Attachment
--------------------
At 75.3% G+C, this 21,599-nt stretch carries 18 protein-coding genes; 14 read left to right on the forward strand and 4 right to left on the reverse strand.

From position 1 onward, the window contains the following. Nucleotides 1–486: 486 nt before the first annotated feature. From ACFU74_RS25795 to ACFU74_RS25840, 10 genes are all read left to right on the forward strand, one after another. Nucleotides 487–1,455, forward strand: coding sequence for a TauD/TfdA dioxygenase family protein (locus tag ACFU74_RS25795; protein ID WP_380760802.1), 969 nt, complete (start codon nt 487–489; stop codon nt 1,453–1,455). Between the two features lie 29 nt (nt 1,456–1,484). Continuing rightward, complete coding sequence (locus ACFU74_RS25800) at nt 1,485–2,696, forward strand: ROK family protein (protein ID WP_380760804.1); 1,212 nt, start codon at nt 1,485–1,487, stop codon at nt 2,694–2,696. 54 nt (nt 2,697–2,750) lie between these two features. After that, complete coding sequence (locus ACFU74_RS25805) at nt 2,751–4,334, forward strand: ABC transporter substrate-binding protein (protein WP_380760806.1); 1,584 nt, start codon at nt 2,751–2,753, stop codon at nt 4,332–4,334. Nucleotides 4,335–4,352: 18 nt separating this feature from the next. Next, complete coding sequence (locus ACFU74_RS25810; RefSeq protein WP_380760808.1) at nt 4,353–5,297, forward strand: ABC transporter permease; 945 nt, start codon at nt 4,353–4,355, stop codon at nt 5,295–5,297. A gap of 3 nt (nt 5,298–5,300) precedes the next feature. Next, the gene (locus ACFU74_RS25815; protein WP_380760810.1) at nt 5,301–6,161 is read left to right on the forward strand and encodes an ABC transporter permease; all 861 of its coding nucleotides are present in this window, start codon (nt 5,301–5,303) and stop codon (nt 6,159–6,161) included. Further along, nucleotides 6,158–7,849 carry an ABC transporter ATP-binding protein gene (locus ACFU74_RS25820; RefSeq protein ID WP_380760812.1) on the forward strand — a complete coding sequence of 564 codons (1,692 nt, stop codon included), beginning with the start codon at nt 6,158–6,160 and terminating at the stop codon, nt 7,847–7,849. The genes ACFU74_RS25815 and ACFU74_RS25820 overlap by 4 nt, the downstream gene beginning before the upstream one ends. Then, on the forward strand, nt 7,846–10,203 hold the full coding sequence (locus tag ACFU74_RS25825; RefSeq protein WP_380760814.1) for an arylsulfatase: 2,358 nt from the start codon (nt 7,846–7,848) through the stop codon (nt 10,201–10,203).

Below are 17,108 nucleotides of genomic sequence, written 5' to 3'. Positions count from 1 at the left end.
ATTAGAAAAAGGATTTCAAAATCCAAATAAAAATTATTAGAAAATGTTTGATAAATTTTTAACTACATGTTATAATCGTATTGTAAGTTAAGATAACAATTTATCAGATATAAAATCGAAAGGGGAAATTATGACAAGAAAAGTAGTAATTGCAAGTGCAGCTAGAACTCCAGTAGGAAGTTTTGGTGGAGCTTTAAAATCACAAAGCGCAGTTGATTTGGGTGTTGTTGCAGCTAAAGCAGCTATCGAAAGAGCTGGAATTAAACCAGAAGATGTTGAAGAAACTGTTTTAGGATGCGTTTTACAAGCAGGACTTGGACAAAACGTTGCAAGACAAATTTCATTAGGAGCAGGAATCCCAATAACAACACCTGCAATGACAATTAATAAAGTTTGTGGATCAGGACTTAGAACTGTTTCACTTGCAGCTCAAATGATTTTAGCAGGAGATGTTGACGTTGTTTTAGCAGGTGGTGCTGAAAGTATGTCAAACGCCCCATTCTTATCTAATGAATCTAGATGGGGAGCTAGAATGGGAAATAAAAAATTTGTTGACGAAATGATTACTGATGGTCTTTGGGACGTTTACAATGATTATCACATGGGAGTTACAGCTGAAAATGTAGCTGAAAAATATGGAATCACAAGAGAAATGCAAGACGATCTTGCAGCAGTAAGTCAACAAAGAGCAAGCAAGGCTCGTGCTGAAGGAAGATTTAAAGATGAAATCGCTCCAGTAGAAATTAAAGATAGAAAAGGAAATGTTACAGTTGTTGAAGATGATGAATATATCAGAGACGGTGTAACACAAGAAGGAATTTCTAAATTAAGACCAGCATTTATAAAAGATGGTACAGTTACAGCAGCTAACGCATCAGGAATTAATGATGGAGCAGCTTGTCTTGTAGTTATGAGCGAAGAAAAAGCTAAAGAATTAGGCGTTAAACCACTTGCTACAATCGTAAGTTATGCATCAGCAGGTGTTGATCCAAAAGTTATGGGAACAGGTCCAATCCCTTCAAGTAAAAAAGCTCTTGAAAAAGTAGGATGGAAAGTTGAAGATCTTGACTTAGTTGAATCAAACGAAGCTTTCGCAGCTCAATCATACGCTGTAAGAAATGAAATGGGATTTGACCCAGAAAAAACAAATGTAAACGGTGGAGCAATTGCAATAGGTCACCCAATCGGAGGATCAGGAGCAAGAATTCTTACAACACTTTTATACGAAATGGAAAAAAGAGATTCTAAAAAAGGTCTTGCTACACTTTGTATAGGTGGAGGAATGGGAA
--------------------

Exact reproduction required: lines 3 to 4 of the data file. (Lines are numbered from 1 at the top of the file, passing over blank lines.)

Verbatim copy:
Below are 17,108 nucleotides of genomic sequence, written 5' to 3'. Positions count from 1 at the left end.
ATTAGAAAAAGGATTTCAAAATCCAAATAAAAATTATTAGAAAATGTTTGATAAATTTTTAACTACATGTTATAATCGTATTGTAAGTTAAGATAACAATTTATCAGATATAAAATCGAAAGGGGAAATTATGACAAGAAAAGTAGTAATTGCAAGTGCAGCTAGAACTCCAGTAGGAAGTTTTGGTGGAGCTTTAAAATCACAAAGCGCAGTTGATTTGGGTGTTGTTGCAGCTAAAGCAGCTATCGAAAGAGCTGGAATTAAACCAGAAGATGTTGAAGAAACTGTTTTAGGATGCGTTTTACAAGCAGGACTTGGACAAAACGTTGCAAGACAAATTTCATTAGGAGCAGGAATCCCAATAACAACACCTGCAATGACAATTAATAAAGTTTGTGGATCAGGACTTAGAACTGTTTCACTTGCAGCTCAAATGATTTTAGCAGGAGATGTTGACGTTGTTTTAGCAGGTGGTGCTGAAAGTATGTCAAACGCCCCATTCTTATCTAATGAATCTAGATGGGGAGCTAGAATGGGAAATAAAAAATTTGTTGACGAAATGATTACTGATGGTCTTTGGGACGTTTACAATGATTATCACATGGGAGTTACAGCTGAAAATGTAGCTGAAAAATATGGAATCACAAGAGAAATGCAAGACGATCTTGCAGCAGTAAGTCAACAAAGAGCAAGCAAGGCTCGTGCTGAAGGAAGATTTAAAGATGAAATCGCTCCAGTAGAAATTAAAGATAGAAAAGGAAATGTTACAGTTGTTGAAGATGATGAATATATCAGAGACGGTGTAACACAAGAAGGAATTTCTAAATTAAGACCAGCATTTATAAAAGATGGTACAGTTACAGCAGCTAACGCATCAGGAATTAATGATGGAGCAGCTTGTCTTGTAGTTATGAGCGAAGAAAAAGCTAAAGAATTAGGCGTTAAACCACTTGCTACAATCGTAAGTTATGCATCAGCAGGTGTTGATCCAAAAGTTATGGGAACAGGTCCAATCCCTTCAAGTAAAAAAGCTCTTGAAAAAGTAGGATGGAAAGTTGAAGATCTTGACTTAGTTGAATCAAACGAAGCTTTCGCAGCTCAATCATACGCTGTAAGAAATGAAATGGGATTTGACCCAGAAAAAACAAATGTAAACGGTGGAGCAATTGCAATAGGTCACCCAATCGGAGGATCAGGAGCAAGAATTCTTACAACACTTTTATACGAAATGGAAAAAAGAGATTCTAAAAAAGGTCTTGCTACACTTTGTATAGGTGGAGGAATGGGAA